CES 2011: Intel officially unveils 29 Sandy Bridge CPUs -- faster, cheaper, less power-hungry

Summary:It's finally 2011, which means it's Sandy Bridge time. At long last, Intel's new processor platform has been officially unveiled, and it's a biggee.

CES 2011

It's finally 2011, which means it's Sandy Bridge time. At long last, Intel's new processor platform has been officially unveiled, and it's a biggee. There will be 29 new CPUs, 15 for laptops and 14 for desktops, that promise better performance at a lower price while using less power, thanks to a refinement of the company's 32nm manufacturing process.

While keeping the familiar Core i3, i5, and i7 nomenclature, an extra (fourth) digit is being added to each product name. This roll-out is heavy on higher-performing i5 and i7 chips, including a whopping 10 new i7 mobile processors. At the very high end, there's the i7-2920XM Extreme Edition laptop CPU, which has a 2.5GHz base clock speed for each of its four cores and will cost over $1,000. (Pricing is per thousand units, but gives you a ballpark figure for how much it will cost you at retail.) For nearly half that price, there's the i7-2820QM, or an even cheaper quad-core in the i7-2720QM ($378). Two more quad-cores were announced but without pricing: the i7-2635QM and the i7-2630QM. There are also a quartet of dual-core i7s that are low-voltage or ultra-low-voltage: the i7-2649M ($346), i7-2629M ($311), i7-2657M ($317), and i7-2617M ($289).

In contrast, there's only a trio of new i7 desktop chips, including one designed for low-power systems. The i7-2600K is notable for its overclocking friendliness (designated by the "K" in the product name) and can reach a factory-setting maximum TurboBoost speed of 3.8GHz for $317. If you don't want to tweak out faster speeds yourself, the i7-2600 offers the same four cores and eight threads for a little less ($294). Not priced is the i7-2600S, but it should provide a lot more power than the typical low-power desktop available today. Intel is adding four i5 and one i3 low-power processors to the desktop lineup as well.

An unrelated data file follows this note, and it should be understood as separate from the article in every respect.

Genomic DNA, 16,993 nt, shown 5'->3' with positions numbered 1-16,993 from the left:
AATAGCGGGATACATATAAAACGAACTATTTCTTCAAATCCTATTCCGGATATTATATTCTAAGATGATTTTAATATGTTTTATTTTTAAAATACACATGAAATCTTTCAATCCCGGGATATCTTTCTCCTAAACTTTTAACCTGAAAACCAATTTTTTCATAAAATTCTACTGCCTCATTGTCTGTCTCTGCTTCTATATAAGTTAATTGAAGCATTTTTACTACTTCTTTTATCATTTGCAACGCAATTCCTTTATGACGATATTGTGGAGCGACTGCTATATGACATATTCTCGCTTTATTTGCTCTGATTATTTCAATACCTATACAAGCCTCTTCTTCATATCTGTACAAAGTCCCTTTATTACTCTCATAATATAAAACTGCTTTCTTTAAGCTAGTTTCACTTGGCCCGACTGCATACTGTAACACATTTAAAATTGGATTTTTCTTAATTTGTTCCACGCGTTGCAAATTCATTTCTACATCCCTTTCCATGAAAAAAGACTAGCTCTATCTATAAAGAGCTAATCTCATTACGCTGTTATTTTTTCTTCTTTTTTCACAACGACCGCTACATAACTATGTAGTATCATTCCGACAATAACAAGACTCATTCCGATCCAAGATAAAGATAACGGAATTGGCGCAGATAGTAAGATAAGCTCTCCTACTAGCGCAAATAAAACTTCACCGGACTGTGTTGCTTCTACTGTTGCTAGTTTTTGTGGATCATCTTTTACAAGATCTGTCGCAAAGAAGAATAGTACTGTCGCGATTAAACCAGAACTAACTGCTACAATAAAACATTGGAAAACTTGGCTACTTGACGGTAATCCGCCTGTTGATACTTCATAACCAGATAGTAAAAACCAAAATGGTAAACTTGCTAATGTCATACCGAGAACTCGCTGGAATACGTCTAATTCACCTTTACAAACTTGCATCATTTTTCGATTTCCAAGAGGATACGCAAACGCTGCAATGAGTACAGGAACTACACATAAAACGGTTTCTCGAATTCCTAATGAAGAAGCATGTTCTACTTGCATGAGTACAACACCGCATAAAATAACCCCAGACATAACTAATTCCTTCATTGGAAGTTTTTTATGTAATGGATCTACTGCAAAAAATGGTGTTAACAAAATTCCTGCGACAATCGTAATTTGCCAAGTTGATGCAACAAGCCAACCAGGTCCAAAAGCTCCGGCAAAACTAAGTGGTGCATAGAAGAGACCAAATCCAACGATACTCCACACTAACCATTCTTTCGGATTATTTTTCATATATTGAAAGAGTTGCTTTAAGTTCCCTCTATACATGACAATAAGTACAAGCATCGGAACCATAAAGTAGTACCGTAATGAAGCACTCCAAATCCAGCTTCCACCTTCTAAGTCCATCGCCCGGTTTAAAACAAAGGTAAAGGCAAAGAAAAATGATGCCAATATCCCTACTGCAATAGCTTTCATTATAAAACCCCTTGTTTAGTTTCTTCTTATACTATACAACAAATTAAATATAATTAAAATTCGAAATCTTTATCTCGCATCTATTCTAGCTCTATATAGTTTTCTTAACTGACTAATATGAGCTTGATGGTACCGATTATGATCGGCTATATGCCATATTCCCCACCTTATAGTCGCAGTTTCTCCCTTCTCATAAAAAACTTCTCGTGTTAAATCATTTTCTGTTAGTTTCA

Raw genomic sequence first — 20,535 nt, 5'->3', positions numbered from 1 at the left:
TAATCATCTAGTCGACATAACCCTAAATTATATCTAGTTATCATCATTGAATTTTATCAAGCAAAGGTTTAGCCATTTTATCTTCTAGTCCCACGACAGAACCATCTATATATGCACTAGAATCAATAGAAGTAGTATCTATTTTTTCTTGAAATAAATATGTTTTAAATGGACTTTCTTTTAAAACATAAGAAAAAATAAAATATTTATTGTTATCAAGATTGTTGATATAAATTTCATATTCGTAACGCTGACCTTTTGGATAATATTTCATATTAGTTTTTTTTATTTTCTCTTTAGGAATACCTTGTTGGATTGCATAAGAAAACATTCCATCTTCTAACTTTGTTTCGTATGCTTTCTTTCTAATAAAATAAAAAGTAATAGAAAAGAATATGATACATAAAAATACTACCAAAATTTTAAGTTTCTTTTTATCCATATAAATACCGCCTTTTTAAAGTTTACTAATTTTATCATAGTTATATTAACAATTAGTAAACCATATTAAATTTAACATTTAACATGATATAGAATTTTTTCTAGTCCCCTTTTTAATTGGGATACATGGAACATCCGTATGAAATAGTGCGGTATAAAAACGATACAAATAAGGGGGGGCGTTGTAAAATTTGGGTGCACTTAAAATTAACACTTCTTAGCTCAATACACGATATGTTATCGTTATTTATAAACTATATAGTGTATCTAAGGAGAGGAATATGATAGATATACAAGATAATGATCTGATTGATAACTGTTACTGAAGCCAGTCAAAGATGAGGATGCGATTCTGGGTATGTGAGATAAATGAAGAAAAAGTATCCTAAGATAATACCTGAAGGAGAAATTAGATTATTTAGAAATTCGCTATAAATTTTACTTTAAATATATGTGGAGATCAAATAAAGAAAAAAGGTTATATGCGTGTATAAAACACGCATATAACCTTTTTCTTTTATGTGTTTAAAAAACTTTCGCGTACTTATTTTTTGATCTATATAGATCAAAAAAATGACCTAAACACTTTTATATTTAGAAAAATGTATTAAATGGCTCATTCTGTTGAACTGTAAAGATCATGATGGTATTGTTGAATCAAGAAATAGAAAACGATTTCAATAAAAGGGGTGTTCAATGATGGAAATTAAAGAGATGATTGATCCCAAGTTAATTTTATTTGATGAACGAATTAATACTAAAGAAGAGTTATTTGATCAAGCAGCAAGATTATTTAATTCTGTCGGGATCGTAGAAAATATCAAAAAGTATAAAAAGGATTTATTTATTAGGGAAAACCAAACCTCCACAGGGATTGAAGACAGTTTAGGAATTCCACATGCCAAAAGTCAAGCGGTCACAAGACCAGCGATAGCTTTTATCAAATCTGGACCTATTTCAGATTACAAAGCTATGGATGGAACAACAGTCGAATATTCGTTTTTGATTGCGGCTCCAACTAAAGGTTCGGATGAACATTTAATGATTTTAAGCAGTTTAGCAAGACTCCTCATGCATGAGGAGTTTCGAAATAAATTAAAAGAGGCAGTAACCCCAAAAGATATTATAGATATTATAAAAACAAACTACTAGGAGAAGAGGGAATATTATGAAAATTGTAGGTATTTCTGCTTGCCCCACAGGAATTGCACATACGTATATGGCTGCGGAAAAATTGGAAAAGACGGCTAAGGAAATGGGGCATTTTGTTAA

There are four other i5 desktop chips, including the i5-2500K ($216) -- with unlocked multiplier like the i7-2600K -- and the i5-2500 ($205), i5-2400 ($184), and i5-2300 ($177). While these all have four cores, each only runs a single thread unlike the i7s' cores, which can run two threads simultaneously. The four new mobile i5s are only dual-core, but they support Hyper-threading.

The only new Core i3 laptop processor announced is the dual-core/four-thread i3-2310M, which lacks the Turbo Boost feature the other mobile chips possess. The same is the case for the trio of desktop i3s, with the i3-2100 costing a mere $117.

Testing sites got their hands on a handful of these new processors, and HotHardware rounds up the results (including its own benchmarking) here. While these were just a few of the 29 CPUs, the conclusions are convincing. The i7-2600K can't beat the six-core i7-900 series of Extreme Edition desktop processors at its factory settings, but can come close with overclocking, at a fraction of the price and using substantially less power. The Core i5s generally put a hurting on AMD's Phenom line, and the i7-2820QM is the fastest mobile processor tested (since the i7-2920XM hasn't been benchmarked) and its new integrated graphics are fast enough to compare to entry-level discrete laptop graphics cards.

If you want to take in the full press deck, Engadget has posted it here. Then get ready for a torrent of Sandy Bridge laptop announcements over the next week of CES coverage.

Topics: Intel, Hardware, Processors

About

Sean Portnoy started his tech writing career at ZDNet nearly a decade ago. He then spent several years as an editor at Computer Shopper magazine, most recently serving as online executive editor. He received a B.A. from Brown University and an M.A. from the University of Southern California.

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